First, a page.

One key to designing DNS involves the use of Active Directory integrated zones (ADI). An ADI zone is a writeable copy of a forward lookup zone that is hosted on a domain controller. This is a requirement since the DNS records are all held in Active Directory, thus the DNS server needs access to the AD. Since each DC hosts a writeable copy of the DNS zone, clients (workstations, servers and other DCs) can register their DNS records on a domain controller hosting an ADI primary zone -- usually the DC that authenticated them -- rather than search the network to find a single DNS server (primary) that will add the client's host and resource records.

So how is a DNS structure using Active Directory integrated zones designed? ADI zones can only be hosted on DCs. However, many administrators want to put domain name servers in remote sites to provide better name-resolution performance and to decrease network traffic. That way, users don't have to go across the WAN to find a DNS server. However, an administrator may not want to put a DC in that location. Windows 2000 Server and Windows Server 2003 allow admins to put a standard secondary zone (read only) on a member server and use one of the ADI primary servers as the master.

The rule is that an ADI primary zone can only exist on a DC, but admins can have a standard secondary of that zone on a member server. Thus, clients can connect to their local DNS server whether it is hosting the ADI primary or the secondary. When a client (DC, member server or workstation) tries to register, however, it can only register on a DNS server hosting the ADI primary zone. If the client points to a server hosting a secondary, the client will simply receive a referral to one of the primaries to be registered.

Protecting DNS

DNS security is a major priority. Many of the functions and features of Active Directory use DNS to locate domain controllers, systems, services, clients, and other objects. It should be obvious that protecting DNS is almost as important as protecting Active Directory itself. Basically, if DNS fails, so does Active Directory. This, in turn, means that if DNS fails, an entire network may be disabled.

Providing protection for DNS as a means to provide additional protection for AD DCs is an essential part of establishing a truly secure networking environment. Protecting your DNS servers will require a multi-pronged approach. First and foremost, establish the same secure design, implementation and deployment procedures for your DNS servers as I've recommended for your AD DCs.

Next, consider implementing secured communications with DNS servers, monitor all network traffic, and re-evaluate the open ports on your firewall. By encrypting all communications between DNS servers and all DNS clients (which includes not just end user clients but also Active Directory DCs and member servers), it will minimize or eliminate the possibility of traffic interception and manipulation. One of the best ways to implement this is through IPSec, which is is a framework for a set of protocols for security at the network or packet processing layer of network communication.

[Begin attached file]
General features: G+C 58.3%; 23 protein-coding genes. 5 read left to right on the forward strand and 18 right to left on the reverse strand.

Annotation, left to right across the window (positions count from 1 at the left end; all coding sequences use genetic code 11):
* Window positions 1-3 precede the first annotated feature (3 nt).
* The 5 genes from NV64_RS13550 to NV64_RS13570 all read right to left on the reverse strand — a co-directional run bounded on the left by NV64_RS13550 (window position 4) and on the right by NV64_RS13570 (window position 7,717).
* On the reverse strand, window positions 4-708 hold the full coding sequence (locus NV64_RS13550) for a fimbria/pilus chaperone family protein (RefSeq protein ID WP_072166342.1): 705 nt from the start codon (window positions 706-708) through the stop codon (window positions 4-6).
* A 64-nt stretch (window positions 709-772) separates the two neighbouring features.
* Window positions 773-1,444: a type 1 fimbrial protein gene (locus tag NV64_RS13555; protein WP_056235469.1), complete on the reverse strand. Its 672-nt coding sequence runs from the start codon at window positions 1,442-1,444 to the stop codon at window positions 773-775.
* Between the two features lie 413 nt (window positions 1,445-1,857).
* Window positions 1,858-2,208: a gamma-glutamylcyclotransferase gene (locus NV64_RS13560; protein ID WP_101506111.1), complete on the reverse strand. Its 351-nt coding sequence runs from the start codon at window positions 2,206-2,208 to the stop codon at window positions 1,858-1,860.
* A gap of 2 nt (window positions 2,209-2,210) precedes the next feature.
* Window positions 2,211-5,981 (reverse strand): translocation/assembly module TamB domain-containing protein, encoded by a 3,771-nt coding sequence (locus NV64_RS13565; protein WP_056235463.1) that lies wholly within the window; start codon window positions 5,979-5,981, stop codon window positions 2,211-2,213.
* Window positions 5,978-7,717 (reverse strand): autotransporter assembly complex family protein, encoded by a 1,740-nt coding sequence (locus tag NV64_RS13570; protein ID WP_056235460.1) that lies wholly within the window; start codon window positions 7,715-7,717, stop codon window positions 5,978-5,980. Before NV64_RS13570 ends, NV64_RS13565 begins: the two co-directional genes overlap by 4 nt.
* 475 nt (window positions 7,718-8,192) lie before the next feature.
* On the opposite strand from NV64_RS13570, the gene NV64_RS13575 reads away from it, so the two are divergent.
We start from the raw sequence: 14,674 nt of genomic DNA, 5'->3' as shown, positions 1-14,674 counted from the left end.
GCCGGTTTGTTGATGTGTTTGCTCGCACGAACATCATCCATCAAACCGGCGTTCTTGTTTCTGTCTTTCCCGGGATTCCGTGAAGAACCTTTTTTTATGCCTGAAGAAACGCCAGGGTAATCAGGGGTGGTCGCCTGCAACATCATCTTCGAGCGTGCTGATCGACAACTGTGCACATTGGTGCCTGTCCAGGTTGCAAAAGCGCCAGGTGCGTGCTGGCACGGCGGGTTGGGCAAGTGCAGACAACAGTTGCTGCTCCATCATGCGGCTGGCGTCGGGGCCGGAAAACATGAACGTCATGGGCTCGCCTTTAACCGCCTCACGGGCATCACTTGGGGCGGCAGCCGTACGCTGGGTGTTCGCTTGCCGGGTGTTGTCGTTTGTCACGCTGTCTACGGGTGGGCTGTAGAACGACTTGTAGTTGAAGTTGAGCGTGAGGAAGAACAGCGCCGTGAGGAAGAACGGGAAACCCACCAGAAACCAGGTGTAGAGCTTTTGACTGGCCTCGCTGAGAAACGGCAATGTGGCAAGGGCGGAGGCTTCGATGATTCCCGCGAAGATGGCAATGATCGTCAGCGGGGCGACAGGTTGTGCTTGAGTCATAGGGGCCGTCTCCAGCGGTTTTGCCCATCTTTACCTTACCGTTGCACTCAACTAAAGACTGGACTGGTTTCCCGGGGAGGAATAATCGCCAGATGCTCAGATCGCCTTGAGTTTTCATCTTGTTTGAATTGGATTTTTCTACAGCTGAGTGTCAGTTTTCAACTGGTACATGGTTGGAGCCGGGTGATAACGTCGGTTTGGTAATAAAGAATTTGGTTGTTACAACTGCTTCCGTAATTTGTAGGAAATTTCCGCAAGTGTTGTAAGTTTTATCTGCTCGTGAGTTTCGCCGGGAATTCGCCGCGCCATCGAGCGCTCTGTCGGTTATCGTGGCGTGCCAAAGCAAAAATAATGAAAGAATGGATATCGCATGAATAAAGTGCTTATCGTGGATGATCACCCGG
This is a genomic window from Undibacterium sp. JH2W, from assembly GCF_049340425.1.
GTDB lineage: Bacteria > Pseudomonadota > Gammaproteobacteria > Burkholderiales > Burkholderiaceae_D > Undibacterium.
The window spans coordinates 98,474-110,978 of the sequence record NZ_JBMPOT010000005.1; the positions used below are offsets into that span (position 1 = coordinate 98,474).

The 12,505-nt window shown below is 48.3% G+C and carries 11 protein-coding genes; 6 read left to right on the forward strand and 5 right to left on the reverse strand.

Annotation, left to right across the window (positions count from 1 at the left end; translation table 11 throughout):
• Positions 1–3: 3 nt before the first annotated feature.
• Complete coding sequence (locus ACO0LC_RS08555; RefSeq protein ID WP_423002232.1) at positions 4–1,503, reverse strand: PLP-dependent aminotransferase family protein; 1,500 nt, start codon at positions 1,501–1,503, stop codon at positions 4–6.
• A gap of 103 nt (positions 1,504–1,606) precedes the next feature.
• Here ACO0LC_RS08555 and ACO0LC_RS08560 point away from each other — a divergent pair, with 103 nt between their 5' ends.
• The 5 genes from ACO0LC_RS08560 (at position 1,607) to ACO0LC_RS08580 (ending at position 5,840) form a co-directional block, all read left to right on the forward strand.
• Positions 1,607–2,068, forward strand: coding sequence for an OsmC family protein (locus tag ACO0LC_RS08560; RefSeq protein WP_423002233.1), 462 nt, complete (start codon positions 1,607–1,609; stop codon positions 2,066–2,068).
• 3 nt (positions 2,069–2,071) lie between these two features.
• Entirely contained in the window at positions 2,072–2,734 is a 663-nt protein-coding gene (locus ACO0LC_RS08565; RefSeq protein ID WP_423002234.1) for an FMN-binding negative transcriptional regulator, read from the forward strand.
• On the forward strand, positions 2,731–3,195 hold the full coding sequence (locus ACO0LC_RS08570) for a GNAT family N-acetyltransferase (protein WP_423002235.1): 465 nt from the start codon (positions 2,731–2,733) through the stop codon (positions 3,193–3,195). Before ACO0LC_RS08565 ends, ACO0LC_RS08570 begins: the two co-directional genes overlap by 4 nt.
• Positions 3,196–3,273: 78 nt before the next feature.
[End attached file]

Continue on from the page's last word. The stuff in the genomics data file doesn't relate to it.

Note: While the implementation of IPSec across all systems will likely cause a measurable decrease in the performance of network communications due to the overhead of encrypting and decrypting communications, many experts feel the increased security should more than compensate for the slight reduction in throughput.

It is also important to monitor all network traffic and re-evaluate the open ports on your firewall. By monitoring network traffic, admins should be able to determine when illegitimate or abnormal traffic patterns or content begin to enter their network.

Even with all recommended precautions in place, however, there is still a possibility of a malicious person gaining access to a DNS server. If that happens, admins must rely upon internal DNS security precautions, which include:

  • Secure dynamic updates
  • DNS resource record registration quotas
  • Delegate DNS administration
  • Use secured routing
  • Maintain a split DNS namespace
  • Disable recursion

Troubleshooting DNS

DNS troubleshooting is an absolutely vital process in Active Directory. It is important to keep DNS healthy and to know how to repair it when it breaks.

This article reviews some of the common DNS problems and the tools to use for DNS troubleshooting .


Table of contents:

- Start here: a guide to Active Directory
- Active Directory basics
- DNS and Active Directory
- Active Directory replication
- Security and Active Directory
- Active Directory planning and design
- Changes to Active Directory
- More Active Directory topics

This was first published in April 2008